So I was half right, but not sure why duoLingo suggested the second was wrong. The article has a vowel "i" and I read "la d euphonica" stuff. Is the modifier the base noun "nonni" or the "miei" that don't have a vowel.
When the word describes something feminine (like "mother = madre", "wife = moglie"), then use feminine articles like "una" and "la".
Most of the time, feminine words end in "a" and masculine words end in "o". But as you saw above, there are also words that end in "e" and they can be both: feminine or masculine.
For such words ending in "e" you maybe can infer which article it must be from the word's context (e.g. a mother is a woman - so feminine) or you just have to know which article you need to use.
So for example: - "the tiger = la tigre" (feminine) - "the dessert = il dolce" (masculine)
i lived between italians and i can tell you duolingo is way more strict when it comes to language than they are. looks like it recognize that you are in good progress and than it keeps an eye one very e i o whatever is not even present on the keyboard. Good luck original speakers :)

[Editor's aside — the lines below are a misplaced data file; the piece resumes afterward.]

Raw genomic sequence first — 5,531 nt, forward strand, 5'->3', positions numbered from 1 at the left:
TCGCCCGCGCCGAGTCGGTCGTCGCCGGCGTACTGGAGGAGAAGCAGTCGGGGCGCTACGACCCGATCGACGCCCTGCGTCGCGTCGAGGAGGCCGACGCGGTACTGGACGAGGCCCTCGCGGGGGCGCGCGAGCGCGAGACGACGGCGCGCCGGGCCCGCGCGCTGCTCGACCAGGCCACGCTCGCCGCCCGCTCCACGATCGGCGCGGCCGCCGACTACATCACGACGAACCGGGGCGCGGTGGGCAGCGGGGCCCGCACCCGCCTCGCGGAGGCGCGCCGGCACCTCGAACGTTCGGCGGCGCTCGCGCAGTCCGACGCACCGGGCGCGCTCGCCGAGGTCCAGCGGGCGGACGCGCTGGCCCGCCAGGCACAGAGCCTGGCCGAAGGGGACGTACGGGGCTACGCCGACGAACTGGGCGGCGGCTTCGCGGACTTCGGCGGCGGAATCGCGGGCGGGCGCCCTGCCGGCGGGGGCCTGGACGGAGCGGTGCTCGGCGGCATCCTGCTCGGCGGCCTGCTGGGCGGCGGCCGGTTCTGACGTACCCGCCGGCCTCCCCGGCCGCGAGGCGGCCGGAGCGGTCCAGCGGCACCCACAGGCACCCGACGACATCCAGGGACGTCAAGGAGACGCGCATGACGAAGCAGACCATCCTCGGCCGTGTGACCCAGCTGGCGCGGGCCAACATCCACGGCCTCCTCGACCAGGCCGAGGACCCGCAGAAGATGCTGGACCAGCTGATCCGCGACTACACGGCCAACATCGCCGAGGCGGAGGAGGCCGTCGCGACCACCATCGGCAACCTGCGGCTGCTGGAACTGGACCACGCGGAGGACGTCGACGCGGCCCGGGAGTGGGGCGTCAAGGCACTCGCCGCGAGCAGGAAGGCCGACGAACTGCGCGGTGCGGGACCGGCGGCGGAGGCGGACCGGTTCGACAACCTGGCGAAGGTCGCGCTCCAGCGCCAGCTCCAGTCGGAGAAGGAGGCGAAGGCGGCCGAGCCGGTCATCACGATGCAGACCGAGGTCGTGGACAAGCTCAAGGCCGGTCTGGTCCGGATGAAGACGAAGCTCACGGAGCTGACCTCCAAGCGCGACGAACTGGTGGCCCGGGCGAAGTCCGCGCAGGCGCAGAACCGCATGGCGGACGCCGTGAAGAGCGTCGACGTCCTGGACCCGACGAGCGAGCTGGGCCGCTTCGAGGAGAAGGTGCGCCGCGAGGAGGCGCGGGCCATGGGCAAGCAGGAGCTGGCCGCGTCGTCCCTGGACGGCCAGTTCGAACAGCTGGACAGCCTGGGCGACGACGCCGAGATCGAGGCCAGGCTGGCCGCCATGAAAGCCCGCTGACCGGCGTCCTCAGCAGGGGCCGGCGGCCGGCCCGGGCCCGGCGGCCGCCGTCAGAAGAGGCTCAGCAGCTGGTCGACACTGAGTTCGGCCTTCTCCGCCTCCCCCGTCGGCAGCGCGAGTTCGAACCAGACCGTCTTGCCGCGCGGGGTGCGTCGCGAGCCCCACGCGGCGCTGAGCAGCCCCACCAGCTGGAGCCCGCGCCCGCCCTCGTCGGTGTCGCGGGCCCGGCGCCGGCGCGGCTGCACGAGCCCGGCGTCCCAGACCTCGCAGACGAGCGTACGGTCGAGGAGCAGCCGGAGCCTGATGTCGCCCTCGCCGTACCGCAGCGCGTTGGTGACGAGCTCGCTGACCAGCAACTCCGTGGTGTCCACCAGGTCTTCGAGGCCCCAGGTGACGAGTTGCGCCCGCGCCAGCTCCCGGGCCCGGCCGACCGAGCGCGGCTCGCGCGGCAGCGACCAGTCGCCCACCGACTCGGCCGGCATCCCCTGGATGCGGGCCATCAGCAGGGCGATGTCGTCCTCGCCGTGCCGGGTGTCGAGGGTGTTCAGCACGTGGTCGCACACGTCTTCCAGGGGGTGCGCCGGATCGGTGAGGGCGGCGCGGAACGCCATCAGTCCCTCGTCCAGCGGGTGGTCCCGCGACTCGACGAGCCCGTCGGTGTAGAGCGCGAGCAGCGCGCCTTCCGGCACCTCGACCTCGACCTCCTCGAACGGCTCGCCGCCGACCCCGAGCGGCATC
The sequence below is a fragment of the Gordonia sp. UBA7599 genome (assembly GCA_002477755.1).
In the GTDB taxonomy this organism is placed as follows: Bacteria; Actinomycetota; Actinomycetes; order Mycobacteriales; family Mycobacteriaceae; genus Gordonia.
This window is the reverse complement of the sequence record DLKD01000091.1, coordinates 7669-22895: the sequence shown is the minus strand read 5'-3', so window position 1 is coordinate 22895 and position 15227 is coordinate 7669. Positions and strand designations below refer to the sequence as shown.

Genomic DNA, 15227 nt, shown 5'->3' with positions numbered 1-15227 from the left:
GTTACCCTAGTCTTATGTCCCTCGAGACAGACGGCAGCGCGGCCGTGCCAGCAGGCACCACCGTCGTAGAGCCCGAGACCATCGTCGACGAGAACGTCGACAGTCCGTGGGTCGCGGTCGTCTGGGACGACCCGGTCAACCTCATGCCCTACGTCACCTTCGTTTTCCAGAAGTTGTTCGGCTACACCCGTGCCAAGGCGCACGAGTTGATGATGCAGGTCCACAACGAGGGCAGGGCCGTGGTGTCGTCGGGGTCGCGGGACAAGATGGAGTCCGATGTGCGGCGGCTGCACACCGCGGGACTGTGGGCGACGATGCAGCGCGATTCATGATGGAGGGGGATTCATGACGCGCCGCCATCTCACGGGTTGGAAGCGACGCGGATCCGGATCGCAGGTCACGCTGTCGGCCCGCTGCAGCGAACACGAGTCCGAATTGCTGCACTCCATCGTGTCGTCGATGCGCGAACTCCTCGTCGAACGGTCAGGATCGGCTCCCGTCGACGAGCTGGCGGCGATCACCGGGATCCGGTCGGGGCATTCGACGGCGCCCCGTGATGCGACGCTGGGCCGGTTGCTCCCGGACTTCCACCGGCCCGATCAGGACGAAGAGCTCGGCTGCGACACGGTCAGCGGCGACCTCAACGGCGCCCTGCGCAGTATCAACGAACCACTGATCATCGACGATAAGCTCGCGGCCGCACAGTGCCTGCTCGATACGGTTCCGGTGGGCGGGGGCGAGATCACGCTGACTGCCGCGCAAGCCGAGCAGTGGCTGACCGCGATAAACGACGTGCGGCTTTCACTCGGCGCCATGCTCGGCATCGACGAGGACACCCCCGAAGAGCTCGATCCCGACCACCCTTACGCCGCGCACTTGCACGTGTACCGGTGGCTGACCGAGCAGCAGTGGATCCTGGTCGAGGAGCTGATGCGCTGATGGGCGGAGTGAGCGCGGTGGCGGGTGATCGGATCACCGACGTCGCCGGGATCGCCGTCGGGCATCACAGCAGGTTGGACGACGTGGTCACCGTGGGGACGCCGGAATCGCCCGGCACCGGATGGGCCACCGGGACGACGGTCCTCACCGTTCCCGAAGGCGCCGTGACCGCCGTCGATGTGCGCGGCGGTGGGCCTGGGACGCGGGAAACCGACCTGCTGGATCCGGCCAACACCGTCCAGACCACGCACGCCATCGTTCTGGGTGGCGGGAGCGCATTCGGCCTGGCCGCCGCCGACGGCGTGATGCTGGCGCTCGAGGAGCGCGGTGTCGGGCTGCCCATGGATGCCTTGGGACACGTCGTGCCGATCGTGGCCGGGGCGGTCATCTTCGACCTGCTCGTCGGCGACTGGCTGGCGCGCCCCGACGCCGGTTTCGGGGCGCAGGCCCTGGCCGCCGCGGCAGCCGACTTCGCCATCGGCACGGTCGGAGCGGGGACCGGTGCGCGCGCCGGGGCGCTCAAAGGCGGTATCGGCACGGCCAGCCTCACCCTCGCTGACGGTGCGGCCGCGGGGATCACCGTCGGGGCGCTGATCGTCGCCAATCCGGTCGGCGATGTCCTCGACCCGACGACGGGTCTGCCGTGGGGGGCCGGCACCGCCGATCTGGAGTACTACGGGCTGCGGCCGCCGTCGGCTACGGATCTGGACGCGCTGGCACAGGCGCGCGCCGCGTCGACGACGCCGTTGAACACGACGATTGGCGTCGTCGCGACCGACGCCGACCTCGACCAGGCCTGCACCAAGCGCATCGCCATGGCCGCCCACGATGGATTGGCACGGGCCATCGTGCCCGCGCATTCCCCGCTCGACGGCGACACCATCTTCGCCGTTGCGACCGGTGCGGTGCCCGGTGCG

The lesson had the phrase "Vivo con mia madre e i miei nonni' and its translation "I live with my mother and my grandparents". Now I used that sample but my answer haven't been accepted. Why the correct one is "Abito", but not "Vivo"? They teach one translation, but then you must guess which one is correct(((((
Probably a typing mistake. I experienced that quite a few times, that it marked something wrong I was SURE was correct in terms of the words I chose (and the order). Then when I had to do it again at the end of the round, I wrote the same and got it right. So yeah, most likely hit a wrong key somewhere that wasn't registered as a typo.
Col = con il. So you wrote the equivalent of "con il i miei nonni." You can see that doesn't make sense. If the sentence to translate had been "with my mother and with my grandparents," perhaps "coi miei nonni" would have been correct, but now I'm speculating about a Duolingo answer, which is dangerous.